Ixionides A patronymic name applied to Pirithoüs, the son of Ixion ( q.v.). The Centaurs are also called Ixionidae ( Lucan, vi. 386 ).
Amymoné The daughter of of Danaus ( q. v.), and mother of Nauplius by Poseidon.
Cretan bull Gk. Legend. a savage bull, captured on Crete by Hercules and allowed to roam near Marathon in Greece until captured by Theseus. Also called Marathonian bull. [1930-35]
Hylaeus (Υλ, i.e." the Woodman "). The name of an Arcadian centaur who was slain by Atalanta when he pursued her. According to some legends, Hylaeus fell in the flight against the Lapithae, and according to others he was one of the centaurs slain by Heracles.
Rhoetus (1) A Centaur. See RHOECUS. (2) One of the giants who were slain by Dionysus; he is usually called Eurytus.
Agraulos [Gr., also Agraulos, lit., brilliant.] Gr. Relig. The wife or daughter of Cecrops, king of Athens. She was probably originally a goddess who promoted the fertility of the fields. Cf. HERSE.
Pandemos [Gr. pandēmos.] Gr. Relig. An epithet of Aphrodite. See APHRODITE PANDEMOS.
Halimede One of the Nereides. ( Hes. Theog. 25; Apollod. i. 2. § 6.).
Zeuxippus A son of Apollo, by the nymph Syllis, was king of Sicyon. ( Paus. ii. 6. § 3.).
Ephyra A daughter of Oceanus, from whom Ephyraea, the ancient name of Corinth was derived. ( Paus. ii. 1. § 1; Virg. Georg. iv. 343.).
Ocnus A son of Tiberis and Manto, and the reputed founder of the town of Mantua, though according to others he was a brother or a son of Auletes, and the founder of Cesena in Gaul. ( Serv. ad. Aen. x. 198.).
Morpho [NL., fr. Gr. Morphō, an epithet of Venus.]
Pallantia A daughter of Evander, beloved by Heracles, and said to be buried on the Palatine hill at Rome, which derived its name from her. ( Serv. ad. Aen. viii. 51.). Evander himself, being a grandson of Pallas, is also called Pallantius. ( Ov. Fast. v. 647.).
Evander Greek Legend. a son of Hermes, and founder of an Arcadian colony on the Palatine before the Trojan War.
Cyrene Greek Mythology. a water nymph beloved by Apollo, by whom she bore Aristaeus.
asphodel 2. the immortal flower of the Greek paradise whose pale blossoms covered the Elysian meadows.
Ilioneus A son of Niobé, whom Apollo would have liked to save, because he was praying; but the arrow was no longer under the control of the god ( Ovid, Met. vi. 261 ). See NIOBÉ.
Tauropolis 1. A daughter of the Megarian Cleson, who was believed, together with her sister Cleso, to have found and buried the body of Ino, which had been washed on the ciast of Megara. ( Paus. i. 42, in fin.) 2. A son of Dionysus and Ariadne. ( Schol. ad Apollon. Rhod. iii. 997.)
Arcesius Class. Myth. a son of Zeus and Euryodia, father of Laertes, and grandfather of Odysseus.
Arné A daughter of Aeolus, who gave her name to two towns, one in Thessaly and the other in Boeotia. Poseidon, under the form of a bull, became her lover ( Pausan. ix. 40; Ovid, Met. vi. 4 ).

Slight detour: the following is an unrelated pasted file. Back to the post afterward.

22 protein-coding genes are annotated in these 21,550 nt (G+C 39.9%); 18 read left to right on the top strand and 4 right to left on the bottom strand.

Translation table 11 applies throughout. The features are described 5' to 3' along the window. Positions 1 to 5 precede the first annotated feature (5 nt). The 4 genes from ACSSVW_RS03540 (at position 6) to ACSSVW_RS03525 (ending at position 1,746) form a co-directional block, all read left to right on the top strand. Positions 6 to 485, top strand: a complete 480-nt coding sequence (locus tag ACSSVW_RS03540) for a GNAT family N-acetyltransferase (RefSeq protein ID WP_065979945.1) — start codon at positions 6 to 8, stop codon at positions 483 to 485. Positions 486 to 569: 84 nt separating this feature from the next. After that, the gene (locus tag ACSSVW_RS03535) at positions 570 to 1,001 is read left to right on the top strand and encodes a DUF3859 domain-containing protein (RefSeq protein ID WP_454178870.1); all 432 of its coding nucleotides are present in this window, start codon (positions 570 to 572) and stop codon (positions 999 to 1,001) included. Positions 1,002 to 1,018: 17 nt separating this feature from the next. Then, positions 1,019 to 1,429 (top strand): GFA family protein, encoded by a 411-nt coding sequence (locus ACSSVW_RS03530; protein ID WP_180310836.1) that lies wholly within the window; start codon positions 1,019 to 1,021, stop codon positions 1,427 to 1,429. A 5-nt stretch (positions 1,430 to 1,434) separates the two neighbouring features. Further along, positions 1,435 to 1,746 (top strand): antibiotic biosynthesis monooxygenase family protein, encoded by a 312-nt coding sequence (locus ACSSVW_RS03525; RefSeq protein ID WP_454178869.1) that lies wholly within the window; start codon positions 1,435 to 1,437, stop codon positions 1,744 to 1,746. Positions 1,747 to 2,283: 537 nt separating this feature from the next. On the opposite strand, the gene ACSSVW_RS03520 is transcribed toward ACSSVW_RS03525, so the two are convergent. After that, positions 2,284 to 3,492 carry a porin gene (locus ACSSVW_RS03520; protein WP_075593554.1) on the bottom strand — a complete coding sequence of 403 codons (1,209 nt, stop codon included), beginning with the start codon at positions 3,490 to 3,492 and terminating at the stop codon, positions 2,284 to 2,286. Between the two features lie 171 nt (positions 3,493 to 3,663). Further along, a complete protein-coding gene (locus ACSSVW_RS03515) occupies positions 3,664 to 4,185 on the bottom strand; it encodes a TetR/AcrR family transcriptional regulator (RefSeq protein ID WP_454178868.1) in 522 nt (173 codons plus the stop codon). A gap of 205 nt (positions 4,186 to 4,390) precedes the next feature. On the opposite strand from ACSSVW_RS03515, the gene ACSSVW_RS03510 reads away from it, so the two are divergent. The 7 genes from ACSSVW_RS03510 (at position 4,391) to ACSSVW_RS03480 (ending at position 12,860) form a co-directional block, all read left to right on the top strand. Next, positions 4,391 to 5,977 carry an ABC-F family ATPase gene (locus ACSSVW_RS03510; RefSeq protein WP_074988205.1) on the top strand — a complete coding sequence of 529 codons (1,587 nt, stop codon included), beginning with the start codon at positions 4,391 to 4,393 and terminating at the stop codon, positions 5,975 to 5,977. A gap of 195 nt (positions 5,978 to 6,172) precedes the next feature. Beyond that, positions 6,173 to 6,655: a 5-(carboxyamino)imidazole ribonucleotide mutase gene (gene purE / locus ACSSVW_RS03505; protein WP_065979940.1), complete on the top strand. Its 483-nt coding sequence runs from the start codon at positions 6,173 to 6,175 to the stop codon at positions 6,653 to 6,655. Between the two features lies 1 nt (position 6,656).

Meleager [L., fr. Gr. Meleagros.] Gr. Myth. The son of Althaea, queen of Calydon. At his birth it was foretold that his life would last no longer than the brand then burning on the hearth. Althaea quenched it, and hid it away. At the hunt of the Calydonian boar, Meleager, in love with Atalanta ( which see ), gave her the trophies of the chase. In the quarrel which this caused with his uncles he slew them. Althaea, enraged, thrust the fatal brand into the fire, so causing Meleager's death.
Ilia Daughter of Numitor. According to the legend, Romulus and Remus were her sons by Mars. See RHEA SILVIA; ROMULUS.
Pelopidae [L.] Gr. Myth. Descendants of Pelops. Cf. ATREUS.
Graces In Greek mythology, three sister goddesses
— Aglaia ( splendor ), Euphrosyne ( mirth ), and Thalia ( abundance )
— who confer grace, beauty, charm, and joy upon human beings and on nature. Also the three Graces.
Jinx Daughter of Peitho and Pan ( or Echo ). She was changed into a bird by Here, as a punishment for endeavoring to fascinate Zeus. She is the symbol of restless, passionate love.
Iphimedia The wife of Aloeus. She became by Poseidon the mother of the Aloadae, Otus and Ephialtes. See ALOADAE.
Dardan or Dardanian Archaic A Trojan. [after Dardanus, the mythical founder of Troy. ] ─ Dardan adj.
Cymothoë One of the Nereides, represented by Vergil as assisting the Trojans, with Triton, after the storm with which Aeolus, at the request of Iuno, had afflicted the fleet ( Aen. i. 148 ).
boöpis [Gr. boōpis.] Ox-eyed; ─ an epithet of certain Greek goddesses.
Astomoi [Gr.] Gr. Myth. A fabulous people of India. It was said that they had no mouths, and lived on the scent of flowers and fruits.
earth mother 1. A goddess or female spirit resembling the earth as the giver of life. 2. A woman combining matereal and sensual qualities.
Poemander The father by Tanagra, daughter of Aeolus, of Ephippus and Leucippus. He was the reputed founder of the town of Tanagra, in Boeotia. See TANAGRA.
Iphis (1) A youth in love with Anaxaareté ( q,v.). (2) A Cretan girl, brought up as a boy, and, on being betrothed to Ianthe, metamorphosed by Isis into a youth ( Ovid. Met. ix. 665, etc.).
Dryope [L., fr. Gr. Dryopē.] Gr. Myth. A playmate of the wood nymphs, beloved by Apollo. She was a daughter of King Dryops, eponymous ancestor of the Dryopes, or Dryopians, a Greek tribe, orig., of Thessaly.
a-1898 Harper's Dict. of Class. Literature & Antiquities